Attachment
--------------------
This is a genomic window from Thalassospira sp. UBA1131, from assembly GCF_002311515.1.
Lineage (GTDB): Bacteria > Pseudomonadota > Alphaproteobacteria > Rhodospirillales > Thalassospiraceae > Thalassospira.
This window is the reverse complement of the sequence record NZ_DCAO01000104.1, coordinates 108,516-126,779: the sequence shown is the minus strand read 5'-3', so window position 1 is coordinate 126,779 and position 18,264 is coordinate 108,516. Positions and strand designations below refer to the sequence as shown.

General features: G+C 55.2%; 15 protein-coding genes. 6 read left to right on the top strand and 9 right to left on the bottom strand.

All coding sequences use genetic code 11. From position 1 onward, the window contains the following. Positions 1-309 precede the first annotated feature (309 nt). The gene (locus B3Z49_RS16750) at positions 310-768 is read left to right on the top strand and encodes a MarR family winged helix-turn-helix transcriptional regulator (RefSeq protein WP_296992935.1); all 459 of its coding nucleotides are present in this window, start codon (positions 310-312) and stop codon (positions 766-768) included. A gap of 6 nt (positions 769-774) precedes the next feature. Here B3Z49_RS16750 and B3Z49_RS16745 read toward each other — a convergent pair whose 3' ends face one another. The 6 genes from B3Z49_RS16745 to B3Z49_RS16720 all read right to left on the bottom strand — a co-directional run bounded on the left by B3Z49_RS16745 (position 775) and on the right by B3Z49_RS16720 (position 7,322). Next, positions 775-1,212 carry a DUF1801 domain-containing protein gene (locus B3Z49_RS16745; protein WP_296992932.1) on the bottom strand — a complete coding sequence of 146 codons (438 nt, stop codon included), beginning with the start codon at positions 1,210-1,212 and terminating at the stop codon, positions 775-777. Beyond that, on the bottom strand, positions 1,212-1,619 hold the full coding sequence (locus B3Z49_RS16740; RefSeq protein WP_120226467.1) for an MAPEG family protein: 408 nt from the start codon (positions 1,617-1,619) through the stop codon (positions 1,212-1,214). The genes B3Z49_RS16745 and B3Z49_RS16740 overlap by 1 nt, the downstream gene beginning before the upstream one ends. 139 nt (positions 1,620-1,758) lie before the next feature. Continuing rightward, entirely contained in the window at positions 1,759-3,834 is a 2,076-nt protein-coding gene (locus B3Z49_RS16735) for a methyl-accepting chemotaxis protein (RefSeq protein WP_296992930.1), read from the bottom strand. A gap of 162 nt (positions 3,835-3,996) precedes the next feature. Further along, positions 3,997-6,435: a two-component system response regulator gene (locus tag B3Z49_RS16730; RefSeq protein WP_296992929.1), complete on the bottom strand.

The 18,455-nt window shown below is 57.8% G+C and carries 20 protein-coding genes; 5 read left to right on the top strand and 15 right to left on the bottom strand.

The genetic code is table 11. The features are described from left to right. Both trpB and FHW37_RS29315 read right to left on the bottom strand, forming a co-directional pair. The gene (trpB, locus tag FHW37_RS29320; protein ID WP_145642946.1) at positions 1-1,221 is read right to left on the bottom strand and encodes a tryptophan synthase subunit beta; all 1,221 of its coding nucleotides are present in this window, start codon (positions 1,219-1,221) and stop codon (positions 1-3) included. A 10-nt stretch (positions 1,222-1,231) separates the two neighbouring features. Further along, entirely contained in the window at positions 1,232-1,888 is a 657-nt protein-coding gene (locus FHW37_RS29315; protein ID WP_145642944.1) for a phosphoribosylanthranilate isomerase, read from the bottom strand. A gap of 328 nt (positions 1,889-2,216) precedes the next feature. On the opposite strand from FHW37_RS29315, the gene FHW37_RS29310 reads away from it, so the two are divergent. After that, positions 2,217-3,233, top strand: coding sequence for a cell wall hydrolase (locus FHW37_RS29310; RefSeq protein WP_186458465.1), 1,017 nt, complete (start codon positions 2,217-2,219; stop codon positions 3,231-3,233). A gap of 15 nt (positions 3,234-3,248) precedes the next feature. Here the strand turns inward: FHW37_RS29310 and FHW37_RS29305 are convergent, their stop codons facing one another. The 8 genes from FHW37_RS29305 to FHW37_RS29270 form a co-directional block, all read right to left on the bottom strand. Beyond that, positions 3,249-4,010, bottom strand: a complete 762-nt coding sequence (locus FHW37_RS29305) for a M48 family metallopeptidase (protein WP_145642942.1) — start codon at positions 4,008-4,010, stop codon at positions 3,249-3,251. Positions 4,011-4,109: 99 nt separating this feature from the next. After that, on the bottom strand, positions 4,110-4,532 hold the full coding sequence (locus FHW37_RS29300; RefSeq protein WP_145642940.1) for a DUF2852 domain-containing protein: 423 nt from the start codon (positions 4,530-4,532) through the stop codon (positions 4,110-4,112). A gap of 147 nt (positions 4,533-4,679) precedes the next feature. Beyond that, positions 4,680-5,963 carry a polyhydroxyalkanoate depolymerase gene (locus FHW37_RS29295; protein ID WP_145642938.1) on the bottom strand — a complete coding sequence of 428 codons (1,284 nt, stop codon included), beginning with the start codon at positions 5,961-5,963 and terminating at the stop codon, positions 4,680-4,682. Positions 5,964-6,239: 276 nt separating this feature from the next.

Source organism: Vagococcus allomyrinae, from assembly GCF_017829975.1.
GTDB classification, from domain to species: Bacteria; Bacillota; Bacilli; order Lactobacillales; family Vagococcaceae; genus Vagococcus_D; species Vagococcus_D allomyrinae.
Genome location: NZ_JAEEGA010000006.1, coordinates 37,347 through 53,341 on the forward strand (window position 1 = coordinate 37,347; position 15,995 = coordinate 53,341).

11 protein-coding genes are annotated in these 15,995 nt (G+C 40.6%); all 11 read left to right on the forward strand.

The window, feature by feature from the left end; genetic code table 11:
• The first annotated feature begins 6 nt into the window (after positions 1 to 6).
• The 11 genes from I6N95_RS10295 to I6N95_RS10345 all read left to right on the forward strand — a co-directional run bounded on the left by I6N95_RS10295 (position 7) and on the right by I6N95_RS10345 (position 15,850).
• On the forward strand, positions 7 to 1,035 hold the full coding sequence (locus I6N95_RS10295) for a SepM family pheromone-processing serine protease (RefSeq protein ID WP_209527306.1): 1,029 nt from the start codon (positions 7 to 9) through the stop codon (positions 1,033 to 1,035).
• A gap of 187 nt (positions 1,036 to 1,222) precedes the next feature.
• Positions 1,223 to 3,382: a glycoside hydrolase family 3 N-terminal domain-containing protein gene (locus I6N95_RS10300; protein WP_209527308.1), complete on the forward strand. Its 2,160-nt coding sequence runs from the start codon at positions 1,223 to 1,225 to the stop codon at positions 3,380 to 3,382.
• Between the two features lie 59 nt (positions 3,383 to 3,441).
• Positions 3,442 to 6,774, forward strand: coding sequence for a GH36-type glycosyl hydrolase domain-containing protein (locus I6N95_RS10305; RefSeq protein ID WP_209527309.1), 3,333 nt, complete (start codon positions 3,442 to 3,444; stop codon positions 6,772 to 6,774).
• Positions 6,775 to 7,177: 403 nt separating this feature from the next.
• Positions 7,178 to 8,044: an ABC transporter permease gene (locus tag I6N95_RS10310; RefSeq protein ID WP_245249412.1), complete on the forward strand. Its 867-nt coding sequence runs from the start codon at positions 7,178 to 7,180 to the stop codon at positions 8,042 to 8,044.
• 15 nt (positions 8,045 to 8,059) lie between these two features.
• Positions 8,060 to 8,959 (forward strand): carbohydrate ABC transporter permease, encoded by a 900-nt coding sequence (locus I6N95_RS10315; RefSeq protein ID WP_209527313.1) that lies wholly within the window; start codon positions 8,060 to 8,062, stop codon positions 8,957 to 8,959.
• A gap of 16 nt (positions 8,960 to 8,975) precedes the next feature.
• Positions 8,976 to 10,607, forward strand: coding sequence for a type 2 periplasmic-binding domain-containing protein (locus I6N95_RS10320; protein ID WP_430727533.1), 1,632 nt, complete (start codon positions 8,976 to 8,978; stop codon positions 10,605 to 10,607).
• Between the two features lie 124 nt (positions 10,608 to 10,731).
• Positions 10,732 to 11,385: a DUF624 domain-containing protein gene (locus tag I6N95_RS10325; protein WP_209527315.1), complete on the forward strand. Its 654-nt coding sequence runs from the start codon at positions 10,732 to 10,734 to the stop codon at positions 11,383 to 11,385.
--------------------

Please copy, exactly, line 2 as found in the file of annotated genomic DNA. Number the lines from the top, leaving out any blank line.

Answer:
Lineage (GTDB): Bacteria > Pseudomonadota > Alphaproteobacteria > Rhodospirillales > Thalassospiraceae > Thalassospira.